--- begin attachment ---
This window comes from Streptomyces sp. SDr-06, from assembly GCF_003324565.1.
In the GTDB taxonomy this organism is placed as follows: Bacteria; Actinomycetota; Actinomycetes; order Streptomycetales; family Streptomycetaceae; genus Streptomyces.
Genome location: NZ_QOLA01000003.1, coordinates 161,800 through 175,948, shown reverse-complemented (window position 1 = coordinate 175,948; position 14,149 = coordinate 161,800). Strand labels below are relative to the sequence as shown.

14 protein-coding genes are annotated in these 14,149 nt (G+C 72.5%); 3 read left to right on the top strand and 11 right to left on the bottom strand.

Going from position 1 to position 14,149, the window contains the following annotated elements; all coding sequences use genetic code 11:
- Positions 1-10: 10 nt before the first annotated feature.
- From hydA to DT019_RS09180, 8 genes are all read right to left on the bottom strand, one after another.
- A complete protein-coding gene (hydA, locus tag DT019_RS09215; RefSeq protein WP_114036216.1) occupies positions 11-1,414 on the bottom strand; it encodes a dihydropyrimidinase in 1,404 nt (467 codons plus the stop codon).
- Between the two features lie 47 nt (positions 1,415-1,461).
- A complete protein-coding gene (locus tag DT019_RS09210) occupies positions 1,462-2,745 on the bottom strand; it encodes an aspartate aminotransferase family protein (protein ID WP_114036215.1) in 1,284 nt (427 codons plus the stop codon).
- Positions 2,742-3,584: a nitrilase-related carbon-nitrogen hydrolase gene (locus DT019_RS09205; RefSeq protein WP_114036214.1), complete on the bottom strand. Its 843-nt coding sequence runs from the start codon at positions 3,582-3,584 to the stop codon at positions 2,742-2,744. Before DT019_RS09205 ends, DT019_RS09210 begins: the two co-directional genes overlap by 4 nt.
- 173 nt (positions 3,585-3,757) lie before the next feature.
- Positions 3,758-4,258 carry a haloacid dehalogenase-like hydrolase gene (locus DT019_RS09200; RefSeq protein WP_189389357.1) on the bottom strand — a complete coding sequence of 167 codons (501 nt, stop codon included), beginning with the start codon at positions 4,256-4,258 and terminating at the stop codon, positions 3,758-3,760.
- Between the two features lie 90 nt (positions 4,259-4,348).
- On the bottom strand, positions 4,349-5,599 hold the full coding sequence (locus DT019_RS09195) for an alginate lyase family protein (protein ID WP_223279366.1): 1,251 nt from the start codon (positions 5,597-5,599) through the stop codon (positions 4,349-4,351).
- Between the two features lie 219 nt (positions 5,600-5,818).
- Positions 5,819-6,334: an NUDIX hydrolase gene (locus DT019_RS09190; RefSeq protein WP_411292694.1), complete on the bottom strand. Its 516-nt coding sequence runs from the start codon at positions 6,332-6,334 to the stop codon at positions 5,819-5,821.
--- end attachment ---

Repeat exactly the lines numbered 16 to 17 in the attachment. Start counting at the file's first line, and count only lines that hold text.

- Between the two features lie 219 nt (positions 5,600-5,818).
- Positions 5,819-6,334: an NUDIX hydrolase gene (locus DT019_RS09190; RefSeq protein WP_411292694.1), complete on the bottom strand. Its 516-nt coding sequence runs from the start codon at positions 6,332-6,334 to the stop codon at positions 5,819-5,821.